The effects of smoking and passive smoking on children
Smoking and passive smoking can be extremely harmful to adults, let alone children. Find out more about the consequences of smoking and the effects they can have on smokers and those around them.
The Philippines has one of the largest smoking rates in Asia, together with some of the cheapest cigarette prices in the continent. With such a high number of the population smoking, do we really know what the effects of smoking are? On a more concerning note, what are the effects of smoking on our children?
With horrific pictures of blackened lungs and deformed babies on cigarette packs and countless warnings about the dangers of smoking in the media, you’d think the anti-smoking message would really hit home. Unfortunately, perhaps because we keep hearing about it, we have somehow managed to desensitize ourselves to the serious effects of smoking.
It seems that most smokers choose not to recognize the harms of smoking by continuing to smoke despite knowing the negative effects that it can have on their health. But they should know that smoking not only hurt their bodies, it can also be a hazard to the people around them – most of all, children.
The evil effects of smoking and secondhand smoke
It’s a known fact that secondhand smoke can be more harmful than actually smoking a cigarette itself. The risks of lung cancer, heart disease and chronic lung disease are increased significantly in adult non-smokers when they are exposed to secondhand smoke.
According to Professor Phillip Eng, Consultant Respiratory Physician at Mount Elizabeth Medical Centre in Singapore, the risk of lung cancer amongst passive smokers can increase up to seven times compared to non smokers.
He says, “The degree of increased risk is proportionate to the amount of exposure the passive smoker has to cigarette smoke.” These risks are very substantial to a fully grown adult. Hence, it is further compounded for a child, owing to their smaller body size.
When a child breathes in secondhand smoke, they’re breathing in the same amount of poisonous chemicals as the smoker. Health conditions related to cigarette smoke that could afflict children include asthma, respiratory infections and Sudden Infant Death Syndrome (SIDS) in newborn babies.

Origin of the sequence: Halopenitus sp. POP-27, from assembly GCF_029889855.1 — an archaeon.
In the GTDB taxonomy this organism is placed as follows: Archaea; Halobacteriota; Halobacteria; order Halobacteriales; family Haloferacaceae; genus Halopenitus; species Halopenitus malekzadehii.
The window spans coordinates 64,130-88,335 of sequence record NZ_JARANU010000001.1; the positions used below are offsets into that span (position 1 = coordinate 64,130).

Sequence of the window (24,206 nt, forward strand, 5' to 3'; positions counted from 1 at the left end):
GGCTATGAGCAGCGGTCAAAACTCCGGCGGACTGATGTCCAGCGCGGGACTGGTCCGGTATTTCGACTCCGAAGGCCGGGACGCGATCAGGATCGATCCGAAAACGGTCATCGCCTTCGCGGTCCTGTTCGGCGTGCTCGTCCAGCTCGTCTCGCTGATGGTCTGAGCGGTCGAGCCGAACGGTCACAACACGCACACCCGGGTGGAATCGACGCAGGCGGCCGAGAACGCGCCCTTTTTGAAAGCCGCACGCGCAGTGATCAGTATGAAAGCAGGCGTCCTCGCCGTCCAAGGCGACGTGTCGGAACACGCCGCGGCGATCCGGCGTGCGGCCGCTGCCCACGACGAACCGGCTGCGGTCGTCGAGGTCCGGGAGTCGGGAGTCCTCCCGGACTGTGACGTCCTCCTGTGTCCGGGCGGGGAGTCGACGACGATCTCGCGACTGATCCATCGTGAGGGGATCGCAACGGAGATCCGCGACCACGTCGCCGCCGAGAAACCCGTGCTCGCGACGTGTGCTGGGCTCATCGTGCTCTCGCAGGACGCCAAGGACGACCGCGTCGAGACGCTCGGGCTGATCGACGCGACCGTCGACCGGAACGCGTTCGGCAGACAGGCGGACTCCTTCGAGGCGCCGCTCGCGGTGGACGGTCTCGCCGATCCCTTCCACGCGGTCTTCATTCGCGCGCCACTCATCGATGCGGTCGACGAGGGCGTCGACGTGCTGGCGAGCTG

Prof Eng says that “The risk of developing these health issues accumulates with continued exposure to the toxins in cigarette smoke.” This means that these health issues can continue and worsen into adulthood if nothing is done to curb them.
Click “Next page” to read about the long-term effects of smoking.
Long Term Risks
Aside from the higher risk of developing certain health conditions, a survey conducted by the Health Promotion Board in 2006 found that children whose parents smoke have higher likelihood of being smokers themselves and may start at a younger age.
The survey showed that one in every 11 secondary school student smokes, and out of those who smoke, more than half of them have at least one parent who smokes.
The younger a person is when he begins smoking, the greater the risk of eventually contracting smoking caused diseases such as cancer or heart disease, if they haven’t developed them already from passive smoking.
Even when smokers have finished a cigarette outside, they’re still breathing out smoke when they enter the house again. A combination of exhaled smoke, nicotine and other particles, pollute the otherwise clean air and results in your children and other non-smokers breathing in these poisonous substances too.
If you’re a parent and a smoker, the best way to protect your children from secondhand smoke is to simply quit smoking. Although quitting smoking can be easier said than done, in the meantime you can make sure you don’t smoke around your children and when you do smoke, do it outside and away from non-smokers.
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